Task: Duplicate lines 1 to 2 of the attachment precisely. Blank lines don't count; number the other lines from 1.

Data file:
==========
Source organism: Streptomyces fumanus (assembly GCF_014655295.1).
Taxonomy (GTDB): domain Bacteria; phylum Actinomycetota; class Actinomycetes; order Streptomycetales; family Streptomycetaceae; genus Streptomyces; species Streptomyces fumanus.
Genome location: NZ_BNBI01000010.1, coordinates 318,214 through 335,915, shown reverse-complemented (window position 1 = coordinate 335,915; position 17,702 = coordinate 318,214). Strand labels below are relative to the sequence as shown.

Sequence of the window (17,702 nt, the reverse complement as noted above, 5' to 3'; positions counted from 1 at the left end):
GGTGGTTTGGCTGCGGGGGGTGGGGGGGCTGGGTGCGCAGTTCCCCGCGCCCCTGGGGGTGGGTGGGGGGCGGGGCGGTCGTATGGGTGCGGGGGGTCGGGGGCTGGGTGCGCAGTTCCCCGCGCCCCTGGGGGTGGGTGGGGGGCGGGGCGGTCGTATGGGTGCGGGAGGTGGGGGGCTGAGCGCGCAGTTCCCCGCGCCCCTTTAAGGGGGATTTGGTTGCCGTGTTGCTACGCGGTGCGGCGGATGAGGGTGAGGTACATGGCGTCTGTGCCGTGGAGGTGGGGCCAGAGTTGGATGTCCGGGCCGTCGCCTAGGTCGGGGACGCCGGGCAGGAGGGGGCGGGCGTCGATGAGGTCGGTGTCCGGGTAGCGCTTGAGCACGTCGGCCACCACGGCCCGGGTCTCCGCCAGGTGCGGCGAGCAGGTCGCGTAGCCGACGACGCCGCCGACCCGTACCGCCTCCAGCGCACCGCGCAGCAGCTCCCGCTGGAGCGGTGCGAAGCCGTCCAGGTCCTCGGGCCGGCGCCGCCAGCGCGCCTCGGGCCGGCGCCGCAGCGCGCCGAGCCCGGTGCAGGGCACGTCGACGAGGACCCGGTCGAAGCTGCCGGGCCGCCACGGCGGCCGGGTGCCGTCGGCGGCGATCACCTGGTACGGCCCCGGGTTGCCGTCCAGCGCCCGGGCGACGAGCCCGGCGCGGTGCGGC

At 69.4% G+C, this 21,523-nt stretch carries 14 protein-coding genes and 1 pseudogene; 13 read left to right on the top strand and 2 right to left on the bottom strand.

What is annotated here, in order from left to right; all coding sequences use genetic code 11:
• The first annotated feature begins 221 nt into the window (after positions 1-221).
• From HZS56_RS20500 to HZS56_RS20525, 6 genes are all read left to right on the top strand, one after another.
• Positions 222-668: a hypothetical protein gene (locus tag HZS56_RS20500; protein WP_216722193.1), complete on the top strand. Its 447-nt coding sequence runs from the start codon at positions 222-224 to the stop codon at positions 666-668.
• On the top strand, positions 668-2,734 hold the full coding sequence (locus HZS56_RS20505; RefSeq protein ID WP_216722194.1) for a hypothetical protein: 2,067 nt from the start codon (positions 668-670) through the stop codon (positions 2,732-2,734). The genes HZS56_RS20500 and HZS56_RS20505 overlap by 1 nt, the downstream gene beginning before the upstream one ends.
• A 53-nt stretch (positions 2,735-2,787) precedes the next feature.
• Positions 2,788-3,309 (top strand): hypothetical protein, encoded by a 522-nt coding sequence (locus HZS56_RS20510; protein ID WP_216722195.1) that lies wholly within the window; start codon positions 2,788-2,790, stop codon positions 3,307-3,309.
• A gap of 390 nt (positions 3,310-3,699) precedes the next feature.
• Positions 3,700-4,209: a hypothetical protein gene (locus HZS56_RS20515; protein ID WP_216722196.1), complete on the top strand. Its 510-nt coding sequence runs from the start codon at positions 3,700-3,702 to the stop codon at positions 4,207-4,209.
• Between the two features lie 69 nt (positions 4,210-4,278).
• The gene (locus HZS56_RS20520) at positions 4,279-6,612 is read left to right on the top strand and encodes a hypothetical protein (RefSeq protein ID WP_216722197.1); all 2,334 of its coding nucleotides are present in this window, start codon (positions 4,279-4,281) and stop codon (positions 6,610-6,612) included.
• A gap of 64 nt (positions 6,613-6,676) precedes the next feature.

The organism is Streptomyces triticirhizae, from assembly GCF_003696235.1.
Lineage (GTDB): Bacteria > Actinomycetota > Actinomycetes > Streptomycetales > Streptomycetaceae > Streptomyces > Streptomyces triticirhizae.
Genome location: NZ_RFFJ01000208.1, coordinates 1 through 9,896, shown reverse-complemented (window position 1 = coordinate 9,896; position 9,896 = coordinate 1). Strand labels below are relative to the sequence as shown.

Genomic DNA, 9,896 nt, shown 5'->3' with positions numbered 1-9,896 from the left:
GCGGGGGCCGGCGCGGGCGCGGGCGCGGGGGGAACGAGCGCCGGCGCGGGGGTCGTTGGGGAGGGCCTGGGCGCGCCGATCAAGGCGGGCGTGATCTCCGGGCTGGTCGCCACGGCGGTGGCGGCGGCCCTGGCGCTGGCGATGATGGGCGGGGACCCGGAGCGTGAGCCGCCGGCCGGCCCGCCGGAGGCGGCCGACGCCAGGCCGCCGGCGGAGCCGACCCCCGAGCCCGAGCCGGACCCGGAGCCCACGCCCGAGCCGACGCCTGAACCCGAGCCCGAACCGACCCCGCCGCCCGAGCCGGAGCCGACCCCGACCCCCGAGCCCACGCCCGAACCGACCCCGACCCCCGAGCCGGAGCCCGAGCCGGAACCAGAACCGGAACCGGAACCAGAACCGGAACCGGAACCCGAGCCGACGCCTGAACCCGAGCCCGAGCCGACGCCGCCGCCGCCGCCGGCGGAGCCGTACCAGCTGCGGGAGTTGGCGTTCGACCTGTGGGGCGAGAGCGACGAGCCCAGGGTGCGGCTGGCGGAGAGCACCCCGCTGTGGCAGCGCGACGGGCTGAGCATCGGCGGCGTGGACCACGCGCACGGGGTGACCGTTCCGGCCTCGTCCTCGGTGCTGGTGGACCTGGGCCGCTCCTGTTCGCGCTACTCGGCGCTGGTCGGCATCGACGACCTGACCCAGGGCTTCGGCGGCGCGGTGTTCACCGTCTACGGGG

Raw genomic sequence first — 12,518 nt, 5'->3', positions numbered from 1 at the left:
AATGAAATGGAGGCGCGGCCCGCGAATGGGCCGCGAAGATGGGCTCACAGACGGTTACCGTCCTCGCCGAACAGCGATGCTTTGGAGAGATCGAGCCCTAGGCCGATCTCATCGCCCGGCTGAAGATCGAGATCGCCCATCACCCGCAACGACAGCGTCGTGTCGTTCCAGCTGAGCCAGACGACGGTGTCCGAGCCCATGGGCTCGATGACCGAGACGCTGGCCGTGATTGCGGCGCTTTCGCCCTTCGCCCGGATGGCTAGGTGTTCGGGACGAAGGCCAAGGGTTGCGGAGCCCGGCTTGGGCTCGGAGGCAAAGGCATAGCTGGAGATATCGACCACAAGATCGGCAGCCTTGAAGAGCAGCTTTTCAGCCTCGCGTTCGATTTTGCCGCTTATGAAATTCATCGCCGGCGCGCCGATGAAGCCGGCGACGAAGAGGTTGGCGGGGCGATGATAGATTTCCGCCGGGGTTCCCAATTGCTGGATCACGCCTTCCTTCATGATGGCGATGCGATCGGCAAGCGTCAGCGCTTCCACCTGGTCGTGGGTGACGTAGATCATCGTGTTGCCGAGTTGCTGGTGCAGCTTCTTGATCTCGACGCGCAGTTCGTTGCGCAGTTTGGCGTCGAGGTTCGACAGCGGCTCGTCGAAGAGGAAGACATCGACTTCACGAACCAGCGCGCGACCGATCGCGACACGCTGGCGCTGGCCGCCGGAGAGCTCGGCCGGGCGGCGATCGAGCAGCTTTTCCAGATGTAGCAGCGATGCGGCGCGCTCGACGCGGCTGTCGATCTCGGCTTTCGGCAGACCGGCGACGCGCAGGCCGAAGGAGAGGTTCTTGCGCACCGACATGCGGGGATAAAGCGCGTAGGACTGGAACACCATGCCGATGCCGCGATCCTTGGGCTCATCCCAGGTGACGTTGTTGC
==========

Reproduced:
Source organism: Streptomyces fumanus (assembly GCF_014655295.1).
Taxonomy (GTDB): domain Bacteria; phylum Actinomycetota; class Actinomycetes; order Streptomycetales; family Streptomycetaceae; genus Streptomyces; species Streptomyces fumanus.